Google Meet is HIPAA compliant for meetings between healthcare professionals and for providing telehealth services to patients subject to safeguards being implemented to ensure the service is configured and used correctly. It is also necessary to enter into a Business Associate Addendum with Google to ensure the use of Google Meet is HIPAA compliant.
Google Meet is a video communication service similar to Zoom and Skype that can be used as a standalone application or integrated with other tools in the Google Workspace productivity suite. Because of its ease of use, Google Meet is a popular choice among healthcare professionals for conducting remote consultations, virtual patient visits, and other telehealth services.
With regards to the question is Google Meet HIPAA compliant, the answer is no software is HIPAA compliant. Although Google Meet’s capabilities can support HIPAA compliance, compliance depends on how the service is configured and used; and – if the service is going to be used to collect, receive, maintain, or transmit PHI – whether Google is willing to sign a Business Associate Agreement.
There are Several Google Meet Options
As mentioned previously, Google Meet can be used as a standalone application or as part of the Google Workspace productivity suite. However, only organizations that subscribe to the Google Workspace Enterprise Plan have access to administrative controls such as separating organizational units and applying different permissions to each unit that support HIPAA compliance.
In some smaller organizations, the separation of organizational units may not be a priority, However, this would mean disabling some services for all users and configuring settings so that every user had the minimum necessary use of the service. Depending on the purpose(s) for deploying Google Meet, limiting all services could impact organizational efficiency and productivity.
The Enterprise Plan also includes several features that can simplify user monitoring and PHI management. For example, File Exposure Reports can advise system administrators when files are shared with external domain users so safeguards can be implemented that prevent PHI being inadvertently disclosed to unauthorized third parties.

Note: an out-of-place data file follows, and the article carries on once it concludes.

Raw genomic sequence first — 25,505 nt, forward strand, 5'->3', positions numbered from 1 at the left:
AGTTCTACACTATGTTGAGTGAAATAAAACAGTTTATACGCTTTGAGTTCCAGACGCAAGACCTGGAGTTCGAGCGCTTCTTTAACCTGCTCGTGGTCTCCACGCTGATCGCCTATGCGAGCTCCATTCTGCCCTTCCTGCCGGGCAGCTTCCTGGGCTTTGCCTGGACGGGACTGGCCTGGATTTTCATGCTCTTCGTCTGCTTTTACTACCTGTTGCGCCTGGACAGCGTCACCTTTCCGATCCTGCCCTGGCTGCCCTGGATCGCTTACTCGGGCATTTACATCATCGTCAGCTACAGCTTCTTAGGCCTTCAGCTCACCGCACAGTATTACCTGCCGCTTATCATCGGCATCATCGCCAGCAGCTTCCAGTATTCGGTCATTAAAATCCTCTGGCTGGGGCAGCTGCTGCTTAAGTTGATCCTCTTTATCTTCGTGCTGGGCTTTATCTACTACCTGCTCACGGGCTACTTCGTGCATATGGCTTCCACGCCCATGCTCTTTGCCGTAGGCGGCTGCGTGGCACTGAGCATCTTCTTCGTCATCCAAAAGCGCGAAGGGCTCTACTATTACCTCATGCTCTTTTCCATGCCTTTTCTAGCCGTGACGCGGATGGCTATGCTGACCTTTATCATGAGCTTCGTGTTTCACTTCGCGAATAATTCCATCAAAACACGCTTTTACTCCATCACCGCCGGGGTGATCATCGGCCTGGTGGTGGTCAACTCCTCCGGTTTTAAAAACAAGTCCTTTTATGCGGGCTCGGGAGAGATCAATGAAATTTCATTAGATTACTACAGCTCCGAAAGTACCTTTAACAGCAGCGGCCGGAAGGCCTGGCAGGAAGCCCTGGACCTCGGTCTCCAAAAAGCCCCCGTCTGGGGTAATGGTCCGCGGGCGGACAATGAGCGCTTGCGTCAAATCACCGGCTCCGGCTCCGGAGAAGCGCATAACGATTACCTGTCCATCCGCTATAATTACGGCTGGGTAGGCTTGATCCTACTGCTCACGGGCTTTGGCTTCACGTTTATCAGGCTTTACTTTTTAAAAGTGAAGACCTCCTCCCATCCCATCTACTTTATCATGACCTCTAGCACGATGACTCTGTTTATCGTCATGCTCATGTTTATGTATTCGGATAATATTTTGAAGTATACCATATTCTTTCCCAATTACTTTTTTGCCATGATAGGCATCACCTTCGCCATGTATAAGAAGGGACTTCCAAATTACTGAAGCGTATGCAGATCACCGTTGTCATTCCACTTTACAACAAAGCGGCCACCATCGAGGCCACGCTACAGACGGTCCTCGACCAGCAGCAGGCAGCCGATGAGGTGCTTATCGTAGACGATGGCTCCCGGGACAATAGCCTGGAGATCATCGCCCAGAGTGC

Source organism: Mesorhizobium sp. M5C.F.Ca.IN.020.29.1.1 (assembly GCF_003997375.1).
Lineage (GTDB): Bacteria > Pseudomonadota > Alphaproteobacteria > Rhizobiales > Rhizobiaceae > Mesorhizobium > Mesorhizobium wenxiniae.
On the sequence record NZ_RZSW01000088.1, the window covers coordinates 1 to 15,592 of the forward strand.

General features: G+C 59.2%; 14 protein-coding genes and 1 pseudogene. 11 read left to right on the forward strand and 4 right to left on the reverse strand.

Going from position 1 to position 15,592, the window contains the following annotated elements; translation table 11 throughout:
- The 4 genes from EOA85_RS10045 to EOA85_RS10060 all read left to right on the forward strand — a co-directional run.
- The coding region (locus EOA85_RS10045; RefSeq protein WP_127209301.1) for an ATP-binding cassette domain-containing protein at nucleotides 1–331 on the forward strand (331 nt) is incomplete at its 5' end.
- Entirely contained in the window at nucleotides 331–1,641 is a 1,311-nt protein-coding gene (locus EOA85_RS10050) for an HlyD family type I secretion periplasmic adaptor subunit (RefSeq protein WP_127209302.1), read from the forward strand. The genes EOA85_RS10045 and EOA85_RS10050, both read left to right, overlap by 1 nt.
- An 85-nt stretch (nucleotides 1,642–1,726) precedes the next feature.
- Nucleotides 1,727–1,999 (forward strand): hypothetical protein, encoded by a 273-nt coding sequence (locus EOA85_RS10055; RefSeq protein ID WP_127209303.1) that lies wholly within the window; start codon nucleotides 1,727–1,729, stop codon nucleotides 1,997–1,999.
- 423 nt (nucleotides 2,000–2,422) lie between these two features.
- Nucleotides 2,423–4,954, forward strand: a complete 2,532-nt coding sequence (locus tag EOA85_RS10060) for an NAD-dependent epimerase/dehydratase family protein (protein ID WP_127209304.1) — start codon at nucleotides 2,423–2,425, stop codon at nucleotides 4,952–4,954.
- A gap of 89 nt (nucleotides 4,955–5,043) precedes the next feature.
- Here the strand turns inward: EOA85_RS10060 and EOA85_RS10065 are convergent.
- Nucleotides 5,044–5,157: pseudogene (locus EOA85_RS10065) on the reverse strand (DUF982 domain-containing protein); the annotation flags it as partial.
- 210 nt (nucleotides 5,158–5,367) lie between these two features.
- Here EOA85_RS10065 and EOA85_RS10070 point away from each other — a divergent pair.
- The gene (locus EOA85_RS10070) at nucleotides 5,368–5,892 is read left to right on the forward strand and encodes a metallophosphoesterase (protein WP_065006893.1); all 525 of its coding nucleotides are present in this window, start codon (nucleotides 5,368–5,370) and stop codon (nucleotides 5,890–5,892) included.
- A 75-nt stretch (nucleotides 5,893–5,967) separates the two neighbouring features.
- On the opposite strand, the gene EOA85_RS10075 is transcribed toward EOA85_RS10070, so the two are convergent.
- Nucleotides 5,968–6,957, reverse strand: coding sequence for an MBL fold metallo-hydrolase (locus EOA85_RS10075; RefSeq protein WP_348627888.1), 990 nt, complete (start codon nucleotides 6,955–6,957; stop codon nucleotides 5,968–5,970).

User Behavior is an Important Consideration
User behavior is an important consideration because users have to take care not to disclose more than the minimum necessary PHI during Meet calls, be careful not to share PHI on screen with unauthorized third parties, and ensure both they and the other participants in the call use Google Meet in a private area where they cannot be overheard or their screens overlooked.
Good user behavior comes naturally for some healthcare professionals, but for others it can be a struggle due to an eagerness to be helpful. Training on how to use Google Meet compliantly can contribute towards improving user behavior, but it may also be necessary to send periodic security reminders – an implementation specification in the security training standard (§164.308).
A BAA Alone does Not Make Google Meet HIPAA Compliant
Google is willing to enter into a Business Associate Agreement with Covered Entities that subscribe to a Google Workspace Enterprise Plan. However, rather than signing Covered Entities’ Agreements, Google requires Covered Entities to sign its own Business Associate Addendum. This is due to the scale of services offered by Google and the need to provide services consistently.
Additionally, Google states that entering into a Business Associate Addendum does not make Google Meet HIPAA compliant. In the Google Workspace HIPAA Implementation Guide, Google notes:
“Customers are responsible for determining if they are a Business Associate (and whether a HIPAA Business Associate Agreement with Google is required) and for ensuring that they use Google services in compliance with HIPAA. Customers are responsible for fulfilling an individual’s right of access, amendment, and accounting in accordance with the requirements under HIPAA”.
If you are in any doubt about whether Google Meet is an appropriate video communication service for your organization, whether it can be configured to comply with your HIPAA policies, and whether members of the workforce will use Google Meet compliantly, it is possible to take advantage of a fourteen-day free trial of the service. We recommend during the free trial that the service is tested with de-identified PHI to prevent inadvertent violations of the Privacy Rule.